SWE/CS 332 In Class Exercise Number 13
October 11, 2017

Goal: Mid-semester recap of key course topics, namely immutability, state, correctness, and refinement.

Consider the Java Iterator<E> interface:

public interface Iterator <E> {
   public boolean hasNext();
   public E next();        // throws NoSuchElementException
   public void remove();   // throws IllegalStateException
You might find it helpful to visit the Java documentation for this interface.

Note that all 3 methods are undefined if the underlying state of the collection changes during the iteration. Some java.util refinements of (i.e. subtypes of) Iterator replace this precondition with the defined behavior of ConcurrentModificationException. Question 0 (Look ahead question to next class topic): Is this "correct"? How do you think about this question?

Now, on to the main event:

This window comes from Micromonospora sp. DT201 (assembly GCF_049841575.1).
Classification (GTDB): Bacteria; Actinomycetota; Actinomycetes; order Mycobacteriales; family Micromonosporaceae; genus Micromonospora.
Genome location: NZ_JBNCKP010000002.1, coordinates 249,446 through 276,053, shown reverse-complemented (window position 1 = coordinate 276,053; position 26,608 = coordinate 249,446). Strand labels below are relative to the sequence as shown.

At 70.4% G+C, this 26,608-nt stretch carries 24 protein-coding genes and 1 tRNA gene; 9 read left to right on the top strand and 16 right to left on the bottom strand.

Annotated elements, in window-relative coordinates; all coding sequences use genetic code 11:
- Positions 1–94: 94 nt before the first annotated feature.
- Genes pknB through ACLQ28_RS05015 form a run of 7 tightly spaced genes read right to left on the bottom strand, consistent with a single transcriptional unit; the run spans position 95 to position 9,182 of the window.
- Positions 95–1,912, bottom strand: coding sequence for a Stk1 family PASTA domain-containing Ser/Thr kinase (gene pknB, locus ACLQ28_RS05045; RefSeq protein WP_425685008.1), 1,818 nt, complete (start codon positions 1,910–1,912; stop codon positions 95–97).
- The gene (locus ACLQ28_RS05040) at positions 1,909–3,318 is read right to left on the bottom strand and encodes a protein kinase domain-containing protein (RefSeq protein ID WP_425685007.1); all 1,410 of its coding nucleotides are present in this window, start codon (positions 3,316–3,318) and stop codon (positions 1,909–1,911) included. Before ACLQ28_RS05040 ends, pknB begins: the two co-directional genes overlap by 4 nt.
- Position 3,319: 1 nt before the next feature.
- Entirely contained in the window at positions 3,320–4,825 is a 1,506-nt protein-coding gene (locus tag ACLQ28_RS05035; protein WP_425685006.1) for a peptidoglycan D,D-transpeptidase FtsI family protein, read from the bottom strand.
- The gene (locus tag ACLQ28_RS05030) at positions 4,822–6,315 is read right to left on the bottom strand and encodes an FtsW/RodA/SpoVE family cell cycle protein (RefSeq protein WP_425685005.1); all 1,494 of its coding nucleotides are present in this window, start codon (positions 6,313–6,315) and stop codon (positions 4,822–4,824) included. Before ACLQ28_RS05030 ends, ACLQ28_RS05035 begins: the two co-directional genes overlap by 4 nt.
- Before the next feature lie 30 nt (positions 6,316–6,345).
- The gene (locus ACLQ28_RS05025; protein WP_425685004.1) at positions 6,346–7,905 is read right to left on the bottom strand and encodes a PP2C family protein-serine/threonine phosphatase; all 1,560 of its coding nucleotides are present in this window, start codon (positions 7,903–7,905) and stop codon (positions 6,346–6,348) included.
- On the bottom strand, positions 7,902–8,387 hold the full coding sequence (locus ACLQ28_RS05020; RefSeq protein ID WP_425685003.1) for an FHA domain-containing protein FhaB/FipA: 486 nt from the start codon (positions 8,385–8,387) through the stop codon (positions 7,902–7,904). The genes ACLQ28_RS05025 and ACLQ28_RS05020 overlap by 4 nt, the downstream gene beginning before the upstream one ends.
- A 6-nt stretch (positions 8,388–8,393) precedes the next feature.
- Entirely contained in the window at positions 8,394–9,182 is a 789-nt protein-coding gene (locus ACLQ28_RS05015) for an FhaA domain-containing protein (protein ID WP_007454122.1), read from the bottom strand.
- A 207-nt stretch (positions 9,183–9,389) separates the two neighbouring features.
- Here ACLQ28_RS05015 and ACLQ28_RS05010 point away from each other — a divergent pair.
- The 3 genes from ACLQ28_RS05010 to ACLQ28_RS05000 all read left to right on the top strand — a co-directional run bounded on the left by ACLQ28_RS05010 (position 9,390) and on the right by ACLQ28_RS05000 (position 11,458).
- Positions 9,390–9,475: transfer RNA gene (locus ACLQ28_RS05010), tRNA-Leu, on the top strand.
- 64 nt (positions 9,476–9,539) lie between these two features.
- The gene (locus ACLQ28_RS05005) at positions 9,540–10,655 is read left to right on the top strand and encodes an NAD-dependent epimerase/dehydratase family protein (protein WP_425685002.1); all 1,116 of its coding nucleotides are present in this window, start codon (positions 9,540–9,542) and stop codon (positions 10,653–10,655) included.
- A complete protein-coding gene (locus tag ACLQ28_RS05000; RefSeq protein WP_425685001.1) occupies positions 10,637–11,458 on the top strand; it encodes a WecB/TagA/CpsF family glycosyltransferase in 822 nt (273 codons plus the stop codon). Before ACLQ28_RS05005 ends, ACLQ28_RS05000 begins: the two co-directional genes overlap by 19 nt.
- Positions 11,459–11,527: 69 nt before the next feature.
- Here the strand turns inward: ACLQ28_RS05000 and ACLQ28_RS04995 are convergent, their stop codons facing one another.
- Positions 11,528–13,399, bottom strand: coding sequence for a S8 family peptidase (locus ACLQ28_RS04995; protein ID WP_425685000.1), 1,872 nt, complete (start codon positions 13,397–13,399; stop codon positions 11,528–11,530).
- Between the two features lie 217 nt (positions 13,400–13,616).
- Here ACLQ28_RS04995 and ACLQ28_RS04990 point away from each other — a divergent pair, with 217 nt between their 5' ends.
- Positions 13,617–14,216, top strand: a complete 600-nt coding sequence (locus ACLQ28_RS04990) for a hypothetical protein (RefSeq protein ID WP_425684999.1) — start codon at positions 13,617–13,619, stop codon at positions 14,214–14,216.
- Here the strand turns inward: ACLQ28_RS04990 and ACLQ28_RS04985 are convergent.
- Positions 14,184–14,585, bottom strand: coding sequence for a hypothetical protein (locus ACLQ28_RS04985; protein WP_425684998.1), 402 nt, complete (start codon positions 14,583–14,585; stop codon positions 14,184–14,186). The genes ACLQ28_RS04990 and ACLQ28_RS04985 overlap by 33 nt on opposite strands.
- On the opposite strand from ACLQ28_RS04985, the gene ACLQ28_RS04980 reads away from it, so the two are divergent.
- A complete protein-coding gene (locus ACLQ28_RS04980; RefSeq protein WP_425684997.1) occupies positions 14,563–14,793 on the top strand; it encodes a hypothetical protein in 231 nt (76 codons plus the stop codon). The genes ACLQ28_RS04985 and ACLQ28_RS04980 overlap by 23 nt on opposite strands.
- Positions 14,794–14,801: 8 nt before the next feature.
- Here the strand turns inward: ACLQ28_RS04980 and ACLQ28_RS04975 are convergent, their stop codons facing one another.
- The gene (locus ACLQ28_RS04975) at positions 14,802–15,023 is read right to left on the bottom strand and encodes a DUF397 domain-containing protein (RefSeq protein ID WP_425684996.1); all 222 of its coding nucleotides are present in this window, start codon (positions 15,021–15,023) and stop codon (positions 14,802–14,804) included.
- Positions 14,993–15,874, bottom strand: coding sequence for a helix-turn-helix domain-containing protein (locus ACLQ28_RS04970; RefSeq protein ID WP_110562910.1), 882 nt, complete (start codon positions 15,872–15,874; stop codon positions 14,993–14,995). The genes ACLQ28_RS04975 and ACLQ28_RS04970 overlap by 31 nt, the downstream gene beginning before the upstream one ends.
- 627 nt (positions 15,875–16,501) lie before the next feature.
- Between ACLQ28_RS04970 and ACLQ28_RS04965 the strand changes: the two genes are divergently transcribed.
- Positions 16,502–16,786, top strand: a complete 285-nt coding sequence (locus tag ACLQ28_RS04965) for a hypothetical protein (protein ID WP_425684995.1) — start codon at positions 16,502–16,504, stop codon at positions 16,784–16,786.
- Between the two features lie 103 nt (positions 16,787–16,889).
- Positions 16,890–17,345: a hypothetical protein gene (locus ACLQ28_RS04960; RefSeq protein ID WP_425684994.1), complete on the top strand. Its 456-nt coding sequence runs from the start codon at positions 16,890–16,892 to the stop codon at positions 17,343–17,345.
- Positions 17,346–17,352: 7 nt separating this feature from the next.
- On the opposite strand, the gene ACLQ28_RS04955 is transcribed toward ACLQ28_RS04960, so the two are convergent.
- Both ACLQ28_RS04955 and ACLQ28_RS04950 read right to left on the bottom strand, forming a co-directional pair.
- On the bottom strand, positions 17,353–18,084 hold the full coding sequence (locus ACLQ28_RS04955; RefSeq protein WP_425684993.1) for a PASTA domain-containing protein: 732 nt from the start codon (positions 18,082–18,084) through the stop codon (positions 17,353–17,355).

1. Design an immutable version of the Iterator<E> interface. Consider only Liskov's guidelines for immutability. Call the resulting interface IIterator<E>

    Things to think about:
    • What is the contract for hasNext()?

    • What happens with next()? What's the contract?

    • How is remove() handled? What evidence can you provide to justify your answer?

    • Does transforming the precondition into ConcurrentModificationException work for IIterator? Again, what evidence can you provide to justify your answer?

  2. Exercise the immutable iterator with some sample client code. Specifically, suppose you have a collection with Strings "cat", "dog", and "fox". Develop two parallel examples, one with the mutable iterator, and one with the immutable iterator. Access this collection with your iterators, and identify the abstract states of all relevant objects at each stage of your computation.

  3. Revisit the remove() and ConcurrentModificationException questions. For the former, what is the behavior of two successive remove() calls? For the latter, what is the behavior of two successive next() or hasNext() calls split by a call to a mutator on the underlying collection?

  4. Would it be safe to share immutable iterator objects among a number of threads?